Nationalism and identitarianism, on the other hand, are fundamentally about Who (and not How). How a society is to be governed—whether it be a parliamentary democracy, dictatorship, constitutional monarchy, or any other form—is of secondary importance.
The second thing we learn is. . .
The need for skepticism of “conservatives” and petty nationalists
Hungary’s Viktor Orban banned me for reasons similar to those of “Aunt May.” Yet I still consider him to be the most promising politician in Western and Central Europe. His act of outlawing a conference I had organized and jailing me brought him nothing, to be sure. But I see in Orban a man who loves his people and has a sense of greater Europe.
The Brexit referendum, as so many polls have demonstrated, was fundamentally motivated by Orban’s concerns: mass immigration, cultural and physical displacement, and Islamic terrorism.
The most powerful piece of propaganda issued by the “Leave” campaign was the one called “Breaking Point,” which showed hordes of barbarians at the gates of Europe.
And yet what exactly has been accomplished by this miraculous referendum?
UKIP’s leaders, along with the Tory Brexiteer Boris Johnson, have explicitly stated that they are not interested in curtailing immigration—and, indeed, that they support amnesty and more immigration. Boris, before his Brexit apostasy, was once a vocal supporter of brining Turkey into the European Union!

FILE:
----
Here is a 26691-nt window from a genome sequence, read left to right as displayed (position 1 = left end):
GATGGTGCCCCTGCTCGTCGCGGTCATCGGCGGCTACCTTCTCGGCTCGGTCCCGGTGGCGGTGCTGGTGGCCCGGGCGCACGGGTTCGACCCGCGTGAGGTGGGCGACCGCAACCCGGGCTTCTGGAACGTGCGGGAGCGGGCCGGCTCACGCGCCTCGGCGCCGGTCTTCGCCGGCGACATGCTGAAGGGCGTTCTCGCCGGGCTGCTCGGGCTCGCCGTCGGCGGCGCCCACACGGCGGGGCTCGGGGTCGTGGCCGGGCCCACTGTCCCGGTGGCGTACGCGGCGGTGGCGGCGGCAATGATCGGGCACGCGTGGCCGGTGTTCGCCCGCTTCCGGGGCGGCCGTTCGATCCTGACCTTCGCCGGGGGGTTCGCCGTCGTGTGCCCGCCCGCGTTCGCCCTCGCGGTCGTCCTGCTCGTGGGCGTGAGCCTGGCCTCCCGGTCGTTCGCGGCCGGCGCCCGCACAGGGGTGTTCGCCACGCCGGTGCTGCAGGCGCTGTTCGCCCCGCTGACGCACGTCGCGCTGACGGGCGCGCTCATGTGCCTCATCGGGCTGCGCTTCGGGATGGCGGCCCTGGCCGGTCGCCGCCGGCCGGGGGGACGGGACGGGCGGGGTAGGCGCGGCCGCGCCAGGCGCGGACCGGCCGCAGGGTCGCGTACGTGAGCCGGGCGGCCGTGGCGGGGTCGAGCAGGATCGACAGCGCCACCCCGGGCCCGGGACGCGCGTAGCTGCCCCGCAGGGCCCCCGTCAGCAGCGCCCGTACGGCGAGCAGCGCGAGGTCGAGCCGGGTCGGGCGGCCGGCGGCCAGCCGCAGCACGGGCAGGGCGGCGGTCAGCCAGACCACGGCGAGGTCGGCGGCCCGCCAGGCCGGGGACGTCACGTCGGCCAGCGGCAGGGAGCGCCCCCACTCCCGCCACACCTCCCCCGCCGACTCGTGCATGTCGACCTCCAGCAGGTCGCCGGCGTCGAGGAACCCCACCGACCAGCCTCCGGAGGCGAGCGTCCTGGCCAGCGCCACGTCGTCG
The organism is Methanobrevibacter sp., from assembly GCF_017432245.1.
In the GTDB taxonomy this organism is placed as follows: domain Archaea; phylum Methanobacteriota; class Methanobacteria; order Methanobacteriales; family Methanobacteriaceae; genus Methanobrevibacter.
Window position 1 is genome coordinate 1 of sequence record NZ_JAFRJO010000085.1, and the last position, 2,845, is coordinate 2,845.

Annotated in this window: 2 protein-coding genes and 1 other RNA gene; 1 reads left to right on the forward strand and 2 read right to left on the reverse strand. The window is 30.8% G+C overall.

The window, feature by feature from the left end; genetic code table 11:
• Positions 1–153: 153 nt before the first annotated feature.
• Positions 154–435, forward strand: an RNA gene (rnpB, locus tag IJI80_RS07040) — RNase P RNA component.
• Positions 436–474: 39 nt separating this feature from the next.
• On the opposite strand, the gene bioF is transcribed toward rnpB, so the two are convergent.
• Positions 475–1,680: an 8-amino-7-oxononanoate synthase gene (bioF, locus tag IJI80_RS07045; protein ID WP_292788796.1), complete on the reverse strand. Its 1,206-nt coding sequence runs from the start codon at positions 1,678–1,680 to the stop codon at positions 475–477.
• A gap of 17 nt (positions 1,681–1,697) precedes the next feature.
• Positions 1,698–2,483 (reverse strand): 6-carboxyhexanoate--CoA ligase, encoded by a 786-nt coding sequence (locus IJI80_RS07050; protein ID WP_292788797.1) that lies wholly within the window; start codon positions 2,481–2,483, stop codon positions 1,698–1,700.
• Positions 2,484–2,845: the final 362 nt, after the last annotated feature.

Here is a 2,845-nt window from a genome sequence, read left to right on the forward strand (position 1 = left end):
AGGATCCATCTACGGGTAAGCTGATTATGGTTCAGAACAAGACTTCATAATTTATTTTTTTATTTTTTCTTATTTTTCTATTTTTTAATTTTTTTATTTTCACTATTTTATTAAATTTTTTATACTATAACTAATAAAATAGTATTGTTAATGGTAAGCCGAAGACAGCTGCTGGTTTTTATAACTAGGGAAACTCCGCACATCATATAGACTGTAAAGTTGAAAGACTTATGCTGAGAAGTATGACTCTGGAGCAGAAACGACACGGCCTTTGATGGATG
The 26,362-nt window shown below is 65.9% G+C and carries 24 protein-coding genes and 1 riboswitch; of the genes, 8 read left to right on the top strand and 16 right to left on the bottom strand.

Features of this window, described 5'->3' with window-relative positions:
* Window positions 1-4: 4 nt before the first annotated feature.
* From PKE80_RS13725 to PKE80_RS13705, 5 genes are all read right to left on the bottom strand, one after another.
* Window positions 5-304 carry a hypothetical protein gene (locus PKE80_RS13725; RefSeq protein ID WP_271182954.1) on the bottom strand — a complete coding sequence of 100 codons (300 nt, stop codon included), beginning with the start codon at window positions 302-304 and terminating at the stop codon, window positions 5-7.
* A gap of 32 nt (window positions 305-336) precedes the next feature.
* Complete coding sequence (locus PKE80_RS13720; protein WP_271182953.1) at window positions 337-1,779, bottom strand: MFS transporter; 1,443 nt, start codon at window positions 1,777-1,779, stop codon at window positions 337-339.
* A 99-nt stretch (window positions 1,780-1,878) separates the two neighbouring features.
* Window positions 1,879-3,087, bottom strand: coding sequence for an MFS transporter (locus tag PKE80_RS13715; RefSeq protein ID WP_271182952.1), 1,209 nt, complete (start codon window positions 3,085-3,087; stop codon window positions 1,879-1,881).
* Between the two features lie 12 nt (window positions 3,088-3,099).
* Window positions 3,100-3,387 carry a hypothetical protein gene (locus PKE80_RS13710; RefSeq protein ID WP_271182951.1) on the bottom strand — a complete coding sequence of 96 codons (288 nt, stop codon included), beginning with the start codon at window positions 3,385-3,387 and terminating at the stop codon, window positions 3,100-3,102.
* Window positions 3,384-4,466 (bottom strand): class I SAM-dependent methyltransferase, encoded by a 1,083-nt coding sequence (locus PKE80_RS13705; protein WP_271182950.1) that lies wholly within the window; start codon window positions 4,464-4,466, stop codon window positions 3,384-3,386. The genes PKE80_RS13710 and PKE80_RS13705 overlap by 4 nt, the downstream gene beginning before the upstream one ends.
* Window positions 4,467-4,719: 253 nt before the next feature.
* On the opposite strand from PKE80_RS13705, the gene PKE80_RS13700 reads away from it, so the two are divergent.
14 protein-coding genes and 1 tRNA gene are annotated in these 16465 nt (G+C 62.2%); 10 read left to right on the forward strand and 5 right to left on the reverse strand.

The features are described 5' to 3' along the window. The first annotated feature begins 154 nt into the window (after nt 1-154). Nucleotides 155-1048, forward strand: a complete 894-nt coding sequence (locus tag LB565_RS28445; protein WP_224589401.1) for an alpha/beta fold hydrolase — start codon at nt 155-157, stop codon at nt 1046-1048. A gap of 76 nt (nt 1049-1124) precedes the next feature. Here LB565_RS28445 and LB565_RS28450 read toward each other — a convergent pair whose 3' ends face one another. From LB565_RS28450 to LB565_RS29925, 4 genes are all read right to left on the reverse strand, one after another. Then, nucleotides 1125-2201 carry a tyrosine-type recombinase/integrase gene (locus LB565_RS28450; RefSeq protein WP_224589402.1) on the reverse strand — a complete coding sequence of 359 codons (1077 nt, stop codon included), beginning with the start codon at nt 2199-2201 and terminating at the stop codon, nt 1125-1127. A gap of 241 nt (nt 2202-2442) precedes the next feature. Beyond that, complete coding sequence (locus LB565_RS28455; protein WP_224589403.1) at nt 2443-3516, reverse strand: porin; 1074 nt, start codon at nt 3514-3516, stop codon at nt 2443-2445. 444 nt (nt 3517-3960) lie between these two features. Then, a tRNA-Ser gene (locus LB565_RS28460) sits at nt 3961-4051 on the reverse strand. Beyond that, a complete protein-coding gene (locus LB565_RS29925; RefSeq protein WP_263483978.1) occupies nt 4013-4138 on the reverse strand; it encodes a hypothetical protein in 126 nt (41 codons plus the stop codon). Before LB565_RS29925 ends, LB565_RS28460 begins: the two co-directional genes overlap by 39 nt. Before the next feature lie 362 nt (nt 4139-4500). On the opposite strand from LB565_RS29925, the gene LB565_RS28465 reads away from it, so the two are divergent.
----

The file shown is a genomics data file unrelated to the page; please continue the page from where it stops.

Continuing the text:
The way the Brexiteers square the circle is to claim, not that they want Britain to remain White, but that they want to “take back control.” In other words, they want to dispossess their nation on their own term. How Burkean!
For decades, it’s been convenient for British conservatives to blame Brussels for national decline. And certainly the current EU—a soulless bureaucracy, staffed by nerds, issuing arcane regulations, and incapable of confronting existential crises—is very difficult to love. But in fact, leaving the EU seems to represent little more than entering a smaller concentric circle of left-liberalism. By going back to Britain, Brexiteers will find an even larger bureaucracy per capita, one also staffed by unelected globalist liberals.
In this way, identitarianism and nationalism, properly understood, are not matters of decentralization (or secession in the U.S. context), greater democracy or parliamentarianism, or petty nationalism. Identitarianism and nationalism are about consciousness before they are about anything else. Meta-politics precedes politics; it does not come after (as the term implies). And without meta-politics, any political reform is meaningless; it is just one more loop-de-loop within the current paradigm.
And it is when this essential psychological change takes place—when we rediscover who we are—that I will proudly announce to Theresa May, I’ll be back, bitch!